Justices Sotomayor ’76, Kagan ’81 examine impartiality, gender disparities at ‘She Roars’and Benjamin Ball | Oct 5, 2018
Supreme Court Justices Sonia Sotomayor ’76 and Elena Kagan ’81 spoke to thousands of mostly female audience members on Friday about the court’s impartiality, challenges faced by women in their careers, and memories from their time at Princeton as part of the 2018 “She Roars” conference.
At the talk, which was moved from Robertson Hall to Jadwin Gymnasium to accommodate demand, the justices were greeted by a warm and excited standing ovation.
Ramona Romero, the University’s general counsel, introduced the justices by highlighting their similarities: Both women hail from New York, love baseball, and wrote exceptionally long senior theses for the Department of History.
Heather Gerken ’91, the first female dean of Yale Law School, moderated the talk.
Kagan and Sotomayor spoke to the fundamental importance of impartiality in maintaining the legitimacy of the court.
“Part of the court’s strength and part of its legitimacy is that people don’t think of it as politically divided in the same way as the rest of the government, as somehow being above the fray,” Kagan said, adding, “It’s an incredibly important thing for the court to guard.”
Kagan noted that the court voted unanimously on about half of its cases, explaining that the most controversial cases are the ones that receive the most media attention.
The justices’ discussion of partisanship was particularly timely, given U.S. Court of Appeals judge Brett Kavanaugh’s nomination to the Supreme Court and the intense partisanship that has surrounded his approval process.
Both the justices and the moderator remained silent on Kavanaugh and the allegations of sexual misconduct against him.
The bulk of the talk focused on Sotomayor’s and Kagan’s professional careers and the challenges they faced as women.
“I don’t believe that you can be part of the working world without having a story about being treated differently because you are a woman,” Sotomayor said.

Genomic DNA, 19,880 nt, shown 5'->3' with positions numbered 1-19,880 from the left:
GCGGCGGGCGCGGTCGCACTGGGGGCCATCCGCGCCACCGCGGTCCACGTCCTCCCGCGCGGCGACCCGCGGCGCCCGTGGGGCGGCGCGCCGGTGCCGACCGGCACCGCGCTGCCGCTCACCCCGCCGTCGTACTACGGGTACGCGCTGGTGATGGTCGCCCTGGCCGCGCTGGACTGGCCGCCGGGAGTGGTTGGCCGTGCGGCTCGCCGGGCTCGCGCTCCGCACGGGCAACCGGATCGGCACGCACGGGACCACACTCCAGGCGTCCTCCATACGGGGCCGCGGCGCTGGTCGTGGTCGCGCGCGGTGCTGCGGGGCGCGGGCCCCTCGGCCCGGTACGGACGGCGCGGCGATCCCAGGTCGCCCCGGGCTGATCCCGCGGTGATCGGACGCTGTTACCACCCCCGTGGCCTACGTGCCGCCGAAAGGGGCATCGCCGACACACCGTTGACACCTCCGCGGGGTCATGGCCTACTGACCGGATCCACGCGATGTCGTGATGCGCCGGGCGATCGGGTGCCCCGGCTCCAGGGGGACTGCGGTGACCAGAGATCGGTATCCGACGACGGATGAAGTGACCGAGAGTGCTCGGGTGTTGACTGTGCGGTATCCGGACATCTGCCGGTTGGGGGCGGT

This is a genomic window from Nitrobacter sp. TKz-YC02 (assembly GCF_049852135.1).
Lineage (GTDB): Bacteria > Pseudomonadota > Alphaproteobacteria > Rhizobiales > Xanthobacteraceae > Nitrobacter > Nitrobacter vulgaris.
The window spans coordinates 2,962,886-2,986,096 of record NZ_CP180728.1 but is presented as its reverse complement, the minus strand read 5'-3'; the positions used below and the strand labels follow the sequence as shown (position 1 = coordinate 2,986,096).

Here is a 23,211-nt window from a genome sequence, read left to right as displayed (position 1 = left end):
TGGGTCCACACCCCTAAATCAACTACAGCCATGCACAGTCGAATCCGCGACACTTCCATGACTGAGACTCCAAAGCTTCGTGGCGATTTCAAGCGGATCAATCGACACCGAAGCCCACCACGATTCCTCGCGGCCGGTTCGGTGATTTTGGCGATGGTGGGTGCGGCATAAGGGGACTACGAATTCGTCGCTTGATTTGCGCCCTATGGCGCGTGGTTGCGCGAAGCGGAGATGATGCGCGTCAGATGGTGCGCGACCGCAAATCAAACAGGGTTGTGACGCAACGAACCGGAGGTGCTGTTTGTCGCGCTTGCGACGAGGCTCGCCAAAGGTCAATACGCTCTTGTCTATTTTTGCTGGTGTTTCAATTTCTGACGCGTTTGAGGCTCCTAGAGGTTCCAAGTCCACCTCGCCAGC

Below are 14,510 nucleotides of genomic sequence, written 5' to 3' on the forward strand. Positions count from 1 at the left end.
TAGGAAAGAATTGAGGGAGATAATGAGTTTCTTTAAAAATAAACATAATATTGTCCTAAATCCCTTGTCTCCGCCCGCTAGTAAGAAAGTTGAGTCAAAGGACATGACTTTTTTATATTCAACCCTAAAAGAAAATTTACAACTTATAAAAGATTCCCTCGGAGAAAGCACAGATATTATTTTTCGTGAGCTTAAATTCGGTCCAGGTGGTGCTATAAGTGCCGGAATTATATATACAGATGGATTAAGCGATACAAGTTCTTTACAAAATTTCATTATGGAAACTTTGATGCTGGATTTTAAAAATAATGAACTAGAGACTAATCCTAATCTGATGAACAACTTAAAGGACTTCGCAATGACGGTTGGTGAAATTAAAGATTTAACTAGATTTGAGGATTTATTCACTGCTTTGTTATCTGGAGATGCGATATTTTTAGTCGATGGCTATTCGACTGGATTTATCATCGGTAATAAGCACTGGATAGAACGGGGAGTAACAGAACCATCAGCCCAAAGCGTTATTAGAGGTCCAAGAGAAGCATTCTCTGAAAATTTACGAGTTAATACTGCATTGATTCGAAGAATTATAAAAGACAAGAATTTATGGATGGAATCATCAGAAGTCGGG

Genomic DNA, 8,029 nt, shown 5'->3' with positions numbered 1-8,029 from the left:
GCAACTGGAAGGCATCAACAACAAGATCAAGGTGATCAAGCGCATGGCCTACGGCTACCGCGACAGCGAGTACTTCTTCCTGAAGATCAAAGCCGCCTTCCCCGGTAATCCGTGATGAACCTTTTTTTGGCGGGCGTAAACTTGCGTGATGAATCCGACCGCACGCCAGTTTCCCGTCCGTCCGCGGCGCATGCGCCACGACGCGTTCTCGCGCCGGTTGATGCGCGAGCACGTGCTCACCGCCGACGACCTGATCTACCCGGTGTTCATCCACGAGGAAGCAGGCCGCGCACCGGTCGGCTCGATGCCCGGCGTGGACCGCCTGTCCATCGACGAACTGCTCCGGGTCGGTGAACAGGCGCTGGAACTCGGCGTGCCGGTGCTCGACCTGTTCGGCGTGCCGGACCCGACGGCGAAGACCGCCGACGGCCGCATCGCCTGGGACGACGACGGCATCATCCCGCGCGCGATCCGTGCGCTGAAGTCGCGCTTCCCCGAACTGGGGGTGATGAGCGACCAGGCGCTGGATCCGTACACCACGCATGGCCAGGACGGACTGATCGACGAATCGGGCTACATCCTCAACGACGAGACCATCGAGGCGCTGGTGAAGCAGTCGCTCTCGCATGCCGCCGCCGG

Kagan, the first female dean of Harvard Law School, told a story about a framed collection of uniformly white, male former deans that had hung in her predecessor’s office.
“The first thing I did was take that picture down,” she said.
Both women expressed gratitude for colleagues who supported them throughout their careers.
“There were always men of good will, who understood that equality had to be put into practice,” Sotomayor said. “No matter how hostile of an environment it may seem, you have to look around for those people who will stand with you.”
When asked why they decided to attend the University, neither Sotomayor nor Kagan could remember the exact reason. Being in the third and eighth classes to admit women, respectively, both justices recalled feeling keenly aware of their gender throughout their studies at the University. But each praised the opportunities Princeton granted them, and expressed how thrilled they were to see the thousands of alumnae gathered together before them.
Alumni, students, and administrators alike reported feeling moved by the presentation. Silvia Briones ’95 said the presentation left her “awestruck” and “speechless.”
Joana Li ’17, now a student at NYU Law School, praised the conference as a whole for providing the opportunity to be able to talk to and get advice from other alumnae.
“It’s an amazing event,” she said. “It’s been so great to hear from Princeton women from all different walks of life who are able to share their experiences post-Princeton. They’re incredible.”
Associate Dean of the College Khristina F. Gonzales echoed Li’s appreciation for the gathering of women from so many classes in one place, saying that students could learn a lot from both the Justices on stage and alumni in the audience.
“It was really powerful to hear Justice Sotomayor talk about her experiences as a first gen and low income student here at Princeton,” she said. “It’s an amazing opportunity to bring together the community of women who are current students, staff, faculty, and alums, and to think about the power we have together.”
Nathaniel Hontz ’21 said the talk was a “once in a lifetime experience.”
“It was interesting to see how much of their character they saw as being formed at Princeton,” Hontz said. “That was fascinating.”
The talk was held in Jadwin Gym at 5 p.m. Friday, Oct. 5, as a part of the “She Roars: Celebrating Women at Princeton” conference, the second of its kind meant to celebrate University alumnae.